Still the executive committee of the college resisted authorizing a new faculty line to teach the courses in question. Now in those days at Michigan any issue could spark a student protest, protesting-next to football and fraternity parties-being a major extracurricular activity. During this crisis I was told the students were marching on my office, demanding I talk to them. I found several hundred students crowded into the long, narrow corridor around my office, waving placards and shouting slogans. There was no way for more than a handful to get into my office, so I pulled a chair into the corridor to stand on while I tried to address the gathering throng. Privately but I hope not visibly terrified, I got up on the chair and tried to gain my composure and think about what I would say. I do not remember what happened next, except that it turned out in fact to be quite a reasonable discussion. But the next day a picture of me standing on the chair with my eyes tightly closed, looking obviously distressed, appeared in the student newspaper. You might guess what the headline read: "Frye Closes Eyes to Plight of Women's Studies!"

Perhaps the most important lesson that day was simply "accountability." Another was the importance of the most difficult of administrative challenges in the university-full and honest communication. A third was the dawning realization, highly uncomfortable to me as a scientist and pure rationalist (or so I thought), that emotion and politics cannot be taken altogether out of campus discourse. Nor perhaps should they be, as long as they are appropriately tamed. I remained committed, however, to the notion that in an intellectual community the greatest passion of the scholar must be dispassion itself.

Lesson #4: "All rights entail responsibility." The anecdote I recall on this point is not an amusing one. Some of you may remember when I was acting as president, a decision had to be made whether or not to invite Minister Muhammad of the Nation of Islam to speak on the campus. For a host of reasons it became a very difficult problem. And the political pressures on both sides of the issue were very strong.

That situation raised, and will in time surely raise again, important issues about the nature of the university and the need to differentiate between the "first principles" of the university community and those of the larger society of which we are a part. The core issue was not freedom of speech, as some misconstrued at the time-the First Amendment does not oblige private universities to give a forum to every person who wants the public's ear. Rather, the core issue was about the university as a "marketplace" of ideas and the conditions necessary for that marketplace to thrive.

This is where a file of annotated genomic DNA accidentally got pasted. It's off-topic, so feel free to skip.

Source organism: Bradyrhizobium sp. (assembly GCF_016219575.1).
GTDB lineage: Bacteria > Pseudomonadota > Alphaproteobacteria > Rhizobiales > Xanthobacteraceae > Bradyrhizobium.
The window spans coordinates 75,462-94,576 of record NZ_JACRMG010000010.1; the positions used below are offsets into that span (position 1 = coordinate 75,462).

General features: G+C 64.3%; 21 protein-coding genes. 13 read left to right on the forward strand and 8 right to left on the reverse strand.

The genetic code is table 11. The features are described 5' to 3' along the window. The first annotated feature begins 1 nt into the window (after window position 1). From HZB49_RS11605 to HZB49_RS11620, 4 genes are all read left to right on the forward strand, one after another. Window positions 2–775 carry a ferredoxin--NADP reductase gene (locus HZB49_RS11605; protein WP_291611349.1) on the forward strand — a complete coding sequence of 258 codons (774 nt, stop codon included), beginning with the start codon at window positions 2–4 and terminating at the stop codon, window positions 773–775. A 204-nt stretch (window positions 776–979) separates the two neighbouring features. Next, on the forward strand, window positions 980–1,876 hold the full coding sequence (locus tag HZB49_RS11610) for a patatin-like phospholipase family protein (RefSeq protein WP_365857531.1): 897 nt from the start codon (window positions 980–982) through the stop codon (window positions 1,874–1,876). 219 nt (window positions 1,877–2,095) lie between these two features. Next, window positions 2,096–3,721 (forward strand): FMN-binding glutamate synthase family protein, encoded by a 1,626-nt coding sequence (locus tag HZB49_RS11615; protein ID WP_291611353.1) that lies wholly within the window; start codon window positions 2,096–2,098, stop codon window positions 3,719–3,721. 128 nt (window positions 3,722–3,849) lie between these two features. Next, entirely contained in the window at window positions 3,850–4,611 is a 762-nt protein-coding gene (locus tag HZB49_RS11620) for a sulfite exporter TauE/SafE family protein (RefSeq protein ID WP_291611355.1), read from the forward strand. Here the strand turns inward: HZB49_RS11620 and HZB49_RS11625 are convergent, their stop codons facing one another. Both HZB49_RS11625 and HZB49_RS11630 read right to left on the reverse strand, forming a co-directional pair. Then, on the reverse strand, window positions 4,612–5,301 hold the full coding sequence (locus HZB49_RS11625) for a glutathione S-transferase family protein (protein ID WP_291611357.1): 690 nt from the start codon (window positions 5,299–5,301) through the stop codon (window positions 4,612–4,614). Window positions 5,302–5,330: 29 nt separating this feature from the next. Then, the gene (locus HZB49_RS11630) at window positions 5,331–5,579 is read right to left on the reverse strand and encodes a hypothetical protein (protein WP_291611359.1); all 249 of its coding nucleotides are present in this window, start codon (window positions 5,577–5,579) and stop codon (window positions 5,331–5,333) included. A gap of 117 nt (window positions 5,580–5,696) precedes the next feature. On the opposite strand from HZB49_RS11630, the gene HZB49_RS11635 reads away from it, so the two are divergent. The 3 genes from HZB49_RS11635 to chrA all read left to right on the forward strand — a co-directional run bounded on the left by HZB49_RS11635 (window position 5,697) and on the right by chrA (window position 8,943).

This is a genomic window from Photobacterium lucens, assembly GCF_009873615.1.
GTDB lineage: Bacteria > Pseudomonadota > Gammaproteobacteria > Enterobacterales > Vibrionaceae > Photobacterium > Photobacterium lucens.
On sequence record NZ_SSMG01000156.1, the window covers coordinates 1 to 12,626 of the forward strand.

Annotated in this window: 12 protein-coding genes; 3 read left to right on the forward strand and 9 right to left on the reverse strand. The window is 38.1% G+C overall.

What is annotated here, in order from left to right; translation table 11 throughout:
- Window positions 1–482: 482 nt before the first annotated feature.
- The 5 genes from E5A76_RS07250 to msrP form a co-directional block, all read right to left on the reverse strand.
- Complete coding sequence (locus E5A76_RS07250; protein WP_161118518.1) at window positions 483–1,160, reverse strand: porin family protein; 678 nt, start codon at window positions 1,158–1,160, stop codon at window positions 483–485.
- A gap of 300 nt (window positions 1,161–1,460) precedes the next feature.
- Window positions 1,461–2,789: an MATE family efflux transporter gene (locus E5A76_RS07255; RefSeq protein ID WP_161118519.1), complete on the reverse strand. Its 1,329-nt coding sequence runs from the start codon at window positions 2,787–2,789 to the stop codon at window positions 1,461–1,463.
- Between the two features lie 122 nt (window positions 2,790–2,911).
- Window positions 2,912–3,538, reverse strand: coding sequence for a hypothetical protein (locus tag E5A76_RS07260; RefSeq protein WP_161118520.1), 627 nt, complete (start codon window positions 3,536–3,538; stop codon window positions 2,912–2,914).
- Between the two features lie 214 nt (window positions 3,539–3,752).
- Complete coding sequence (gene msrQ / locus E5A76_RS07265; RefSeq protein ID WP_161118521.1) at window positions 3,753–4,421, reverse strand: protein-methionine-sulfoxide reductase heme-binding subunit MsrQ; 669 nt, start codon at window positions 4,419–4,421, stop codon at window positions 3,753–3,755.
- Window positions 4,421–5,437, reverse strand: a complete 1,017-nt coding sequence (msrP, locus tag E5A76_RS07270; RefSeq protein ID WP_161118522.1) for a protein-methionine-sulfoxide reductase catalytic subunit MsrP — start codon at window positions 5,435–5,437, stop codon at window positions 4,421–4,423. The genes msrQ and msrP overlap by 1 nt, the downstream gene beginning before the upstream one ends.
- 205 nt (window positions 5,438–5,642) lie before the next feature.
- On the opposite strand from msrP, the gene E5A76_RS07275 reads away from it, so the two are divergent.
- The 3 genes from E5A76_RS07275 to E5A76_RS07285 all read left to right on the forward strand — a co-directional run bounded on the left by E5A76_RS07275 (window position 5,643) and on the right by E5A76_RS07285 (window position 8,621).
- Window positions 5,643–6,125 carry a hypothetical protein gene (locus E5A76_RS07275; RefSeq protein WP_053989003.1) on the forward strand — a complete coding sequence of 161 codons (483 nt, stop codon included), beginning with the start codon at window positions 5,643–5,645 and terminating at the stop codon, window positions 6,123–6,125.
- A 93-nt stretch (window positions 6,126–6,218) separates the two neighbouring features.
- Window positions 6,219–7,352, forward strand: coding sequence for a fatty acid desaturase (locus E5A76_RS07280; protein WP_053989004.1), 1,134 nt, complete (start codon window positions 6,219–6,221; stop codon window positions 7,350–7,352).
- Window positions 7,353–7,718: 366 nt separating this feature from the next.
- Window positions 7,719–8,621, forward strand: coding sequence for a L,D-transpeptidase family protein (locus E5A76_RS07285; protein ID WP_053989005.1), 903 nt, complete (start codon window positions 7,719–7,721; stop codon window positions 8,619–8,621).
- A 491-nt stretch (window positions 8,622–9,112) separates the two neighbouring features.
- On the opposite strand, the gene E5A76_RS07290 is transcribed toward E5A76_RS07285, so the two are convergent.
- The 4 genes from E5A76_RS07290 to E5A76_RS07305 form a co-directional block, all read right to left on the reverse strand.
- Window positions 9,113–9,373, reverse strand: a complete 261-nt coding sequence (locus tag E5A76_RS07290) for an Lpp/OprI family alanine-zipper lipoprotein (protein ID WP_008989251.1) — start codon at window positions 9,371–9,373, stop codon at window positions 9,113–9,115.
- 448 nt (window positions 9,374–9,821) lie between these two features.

We take it as a right within the university community to hear and debate any and all ideas. But often we do not equally recognize the responsibilities this right entails: the responsibility to maintain a civil environment in which rational discourse can proceed; the responsibility to examine every idea critically-especially those we have a personal bias for or against; the responsibility to make sure that all sides of an issue are examined; the responsibility to insist on truthfulness and to resist specious or merely polemical arguments; and the responsibility to insist that the right of free exchange of ideas not be abused in a way that accomplishes the opposite-that is, in a way that creates an environment of intolerance and inconsiderateness. In short, the responsibility to ensure that the intellectual virtues that I mentioned at the beginning be honored.

I am not foolish enough to suppose that any of us can shake off our human passions or that the university can be intellectually "pure" and nonpolitical. But it is precisely because we cannot that we have written and unwritten rules of scholarly discourse. So my point is not really about Minister Muhammad or even academic freedom per se, but about understanding conditions that are necessary for an open learning environment and protecting them with all our might. In our zeal to exploit the remarkable freedoms the university offers, we should never overlook the responsibilities our freedoms entail.

This essay is excerpted from remarks made by Chancellor Billy Frye at a November 1997 ceremony inducting new members into Emory's Phi Beta Kappa chapter.